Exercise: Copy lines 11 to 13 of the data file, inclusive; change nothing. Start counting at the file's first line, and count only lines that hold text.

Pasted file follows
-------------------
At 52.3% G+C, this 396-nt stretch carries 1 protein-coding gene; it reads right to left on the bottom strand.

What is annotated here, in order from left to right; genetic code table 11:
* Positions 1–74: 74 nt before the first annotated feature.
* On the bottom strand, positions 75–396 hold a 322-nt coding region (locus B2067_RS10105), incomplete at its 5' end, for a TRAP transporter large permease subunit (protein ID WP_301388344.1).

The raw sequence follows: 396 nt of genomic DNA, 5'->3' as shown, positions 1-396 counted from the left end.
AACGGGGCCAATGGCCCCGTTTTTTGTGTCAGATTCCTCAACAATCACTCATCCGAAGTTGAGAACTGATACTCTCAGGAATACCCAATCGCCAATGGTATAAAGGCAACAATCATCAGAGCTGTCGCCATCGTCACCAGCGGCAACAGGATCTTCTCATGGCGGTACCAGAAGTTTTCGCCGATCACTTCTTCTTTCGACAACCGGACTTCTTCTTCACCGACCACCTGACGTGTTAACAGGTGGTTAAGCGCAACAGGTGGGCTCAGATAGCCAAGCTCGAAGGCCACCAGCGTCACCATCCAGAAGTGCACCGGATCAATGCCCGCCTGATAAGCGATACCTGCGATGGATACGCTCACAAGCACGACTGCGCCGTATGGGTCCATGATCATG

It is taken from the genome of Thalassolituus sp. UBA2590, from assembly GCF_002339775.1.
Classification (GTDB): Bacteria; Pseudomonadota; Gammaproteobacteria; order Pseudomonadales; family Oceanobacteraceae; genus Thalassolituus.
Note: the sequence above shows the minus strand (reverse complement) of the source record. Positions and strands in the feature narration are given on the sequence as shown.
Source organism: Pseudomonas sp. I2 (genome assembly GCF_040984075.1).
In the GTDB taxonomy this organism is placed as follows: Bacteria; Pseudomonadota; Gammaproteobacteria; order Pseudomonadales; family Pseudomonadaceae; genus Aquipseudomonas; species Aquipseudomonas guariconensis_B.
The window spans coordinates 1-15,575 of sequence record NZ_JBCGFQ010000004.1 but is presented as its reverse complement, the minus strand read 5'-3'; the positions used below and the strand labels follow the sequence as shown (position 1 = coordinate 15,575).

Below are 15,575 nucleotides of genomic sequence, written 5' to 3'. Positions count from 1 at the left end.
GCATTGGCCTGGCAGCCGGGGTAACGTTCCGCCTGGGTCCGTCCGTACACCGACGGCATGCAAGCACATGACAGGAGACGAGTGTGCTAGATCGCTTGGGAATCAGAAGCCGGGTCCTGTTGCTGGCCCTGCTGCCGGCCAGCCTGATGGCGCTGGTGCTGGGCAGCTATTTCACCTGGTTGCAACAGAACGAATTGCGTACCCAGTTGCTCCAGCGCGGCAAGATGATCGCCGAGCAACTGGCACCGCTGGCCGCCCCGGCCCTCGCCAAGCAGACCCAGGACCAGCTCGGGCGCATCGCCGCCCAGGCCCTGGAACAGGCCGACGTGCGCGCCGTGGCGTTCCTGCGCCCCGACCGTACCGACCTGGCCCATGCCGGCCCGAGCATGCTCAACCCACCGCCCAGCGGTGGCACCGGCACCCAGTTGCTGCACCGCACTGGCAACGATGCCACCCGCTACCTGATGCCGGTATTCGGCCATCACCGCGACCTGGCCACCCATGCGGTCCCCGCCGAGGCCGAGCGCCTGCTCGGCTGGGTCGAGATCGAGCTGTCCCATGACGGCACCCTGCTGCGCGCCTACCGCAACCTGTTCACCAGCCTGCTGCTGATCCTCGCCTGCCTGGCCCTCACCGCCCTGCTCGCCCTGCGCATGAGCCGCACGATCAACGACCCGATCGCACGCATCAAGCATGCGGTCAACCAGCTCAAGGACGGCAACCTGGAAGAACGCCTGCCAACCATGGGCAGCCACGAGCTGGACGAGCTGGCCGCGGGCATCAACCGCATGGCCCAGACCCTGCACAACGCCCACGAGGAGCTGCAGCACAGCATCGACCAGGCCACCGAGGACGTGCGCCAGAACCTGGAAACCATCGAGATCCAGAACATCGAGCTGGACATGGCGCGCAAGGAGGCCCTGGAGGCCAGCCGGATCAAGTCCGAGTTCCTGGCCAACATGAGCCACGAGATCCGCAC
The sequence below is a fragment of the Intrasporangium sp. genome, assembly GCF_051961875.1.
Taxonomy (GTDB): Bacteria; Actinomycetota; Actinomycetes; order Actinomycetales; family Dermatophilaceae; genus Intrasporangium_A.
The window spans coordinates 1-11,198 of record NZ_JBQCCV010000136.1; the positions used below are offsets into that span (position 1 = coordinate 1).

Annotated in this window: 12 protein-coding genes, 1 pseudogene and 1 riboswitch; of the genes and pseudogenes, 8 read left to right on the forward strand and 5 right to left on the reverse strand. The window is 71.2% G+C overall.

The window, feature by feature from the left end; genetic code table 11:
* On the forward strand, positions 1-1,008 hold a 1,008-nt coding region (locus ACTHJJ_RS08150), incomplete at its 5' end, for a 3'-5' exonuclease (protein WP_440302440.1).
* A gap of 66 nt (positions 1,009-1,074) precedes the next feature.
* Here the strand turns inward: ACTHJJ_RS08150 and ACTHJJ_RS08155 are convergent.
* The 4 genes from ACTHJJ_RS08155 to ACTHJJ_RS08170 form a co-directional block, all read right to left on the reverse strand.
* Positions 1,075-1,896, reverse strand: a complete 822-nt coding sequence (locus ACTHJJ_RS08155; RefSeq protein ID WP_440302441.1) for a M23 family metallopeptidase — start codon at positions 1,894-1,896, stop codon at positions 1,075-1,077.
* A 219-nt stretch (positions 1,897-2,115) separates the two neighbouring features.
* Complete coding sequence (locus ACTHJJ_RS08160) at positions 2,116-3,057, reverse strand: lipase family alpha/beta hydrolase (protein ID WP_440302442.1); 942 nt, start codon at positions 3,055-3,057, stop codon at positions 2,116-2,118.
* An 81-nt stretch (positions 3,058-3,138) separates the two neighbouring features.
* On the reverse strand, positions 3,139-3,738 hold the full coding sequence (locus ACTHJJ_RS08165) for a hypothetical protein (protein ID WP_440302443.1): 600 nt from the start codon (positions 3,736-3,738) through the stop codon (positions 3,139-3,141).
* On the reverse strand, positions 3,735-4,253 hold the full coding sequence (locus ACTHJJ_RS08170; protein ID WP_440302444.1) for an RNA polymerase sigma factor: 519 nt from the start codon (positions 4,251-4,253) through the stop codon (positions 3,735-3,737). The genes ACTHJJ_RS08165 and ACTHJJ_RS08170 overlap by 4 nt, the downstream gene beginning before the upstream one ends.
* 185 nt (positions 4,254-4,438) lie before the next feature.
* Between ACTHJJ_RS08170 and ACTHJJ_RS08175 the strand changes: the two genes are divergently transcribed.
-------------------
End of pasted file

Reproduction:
In the GTDB taxonomy this organism is placed as follows: Bacteria; Pseudomonadota; Gammaproteobacteria; order Pseudomonadales; family Pseudomonadaceae; genus Aquipseudomonas; species Aquipseudomonas guariconensis_B.
The window spans coordinates 1-15,575 of sequence record NZ_JBCGFQ010000004.1 but is presented as its reverse complement, the minus strand read 5'-3'; the positions used below and the strand labels follow the sequence as shown (position 1 = coordinate 15,575).

Below are 15,575 nucleotides of genomic sequence, written 5' to 3'. Positions count from 1 at the left end.